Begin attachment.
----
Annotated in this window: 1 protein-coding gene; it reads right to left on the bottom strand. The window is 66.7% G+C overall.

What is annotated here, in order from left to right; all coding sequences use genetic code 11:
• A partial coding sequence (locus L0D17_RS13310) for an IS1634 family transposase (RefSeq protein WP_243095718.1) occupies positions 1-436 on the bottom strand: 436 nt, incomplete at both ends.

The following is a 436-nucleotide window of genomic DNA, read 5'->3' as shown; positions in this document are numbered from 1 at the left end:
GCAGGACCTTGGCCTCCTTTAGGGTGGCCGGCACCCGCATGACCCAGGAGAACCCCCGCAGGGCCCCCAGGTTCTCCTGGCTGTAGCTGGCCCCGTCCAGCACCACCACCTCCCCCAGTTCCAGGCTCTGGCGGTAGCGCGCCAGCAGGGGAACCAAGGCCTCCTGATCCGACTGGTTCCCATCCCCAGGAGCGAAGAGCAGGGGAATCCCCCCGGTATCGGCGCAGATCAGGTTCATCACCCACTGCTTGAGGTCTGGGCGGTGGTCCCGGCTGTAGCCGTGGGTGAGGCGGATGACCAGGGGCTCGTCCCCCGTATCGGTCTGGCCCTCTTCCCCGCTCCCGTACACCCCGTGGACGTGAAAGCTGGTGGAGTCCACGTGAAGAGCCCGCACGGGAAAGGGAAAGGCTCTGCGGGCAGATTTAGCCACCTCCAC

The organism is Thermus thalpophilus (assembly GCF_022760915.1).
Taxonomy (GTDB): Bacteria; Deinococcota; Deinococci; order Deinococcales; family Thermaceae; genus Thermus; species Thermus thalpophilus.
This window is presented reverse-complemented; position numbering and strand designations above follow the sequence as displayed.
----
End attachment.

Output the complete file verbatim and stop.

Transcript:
Annotated in this window: 1 protein-coding gene; it reads right to left on the bottom strand. The window is 66.7% G+C overall.

What is annotated here, in order from left to right; all coding sequences use genetic code 11:
• A partial coding sequence (locus L0D17_RS13310) for an IS1634 family transposase (RefSeq protein WP_243095718.1) occupies positions 1-436 on the bottom strand: 436 nt, incomplete at both ends.

The following is a 436-nucleotide window of genomic DNA, read 5'->3' as shown; positions in this document are numbered from 1 at the left end:
GCAGGACCTTGGCCTCCTTTAGGGTGGCCGGCACCCGCATGACCCAGGAGAACCCCCGCAGGGCCCCCAGGTTCTCCTGGCTGTAGCTGGCCCCGTCCAGCACCACCACCTCCCCCAGTTCCAGGCTCTGGCGGTAGCGCGCCAGCAGGGGAACCAAGGCCTCCTGATCCGACTGGTTCCCATCCCCAGGAGCGAAGAGCAGGGGAATCCCCCCGGTATCGGCGCAGATCAGGTTCATCACCCACTGCTTGAGGTCTGGGCGGTGGTCCCGGCTGTAGCCGTGGGTGAGGCGGATGACCAGGGGCTCGTCCCCCGTATCGGTCTGGCCCTCTTCCCCGCTCCCGTACACCCCGTGGACGTGAAAGCTGGTGGAGTCCACGTGAAGAGCCCGCACGGGAAAGGGAAAGGCTCTGCGGGCAGATTTAGCCACCTCCAC

The organism is Thermus thalpophilus (assembly GCF_022760915.1).
Taxonomy (GTDB): Bacteria; Deinococcota; Deinococci; order Deinococcales; family Thermaceae; genus Thermus; species Thermus thalpophilus.
This window is presented reverse-complemented; position numbering and strand designations above follow the sequence as displayed.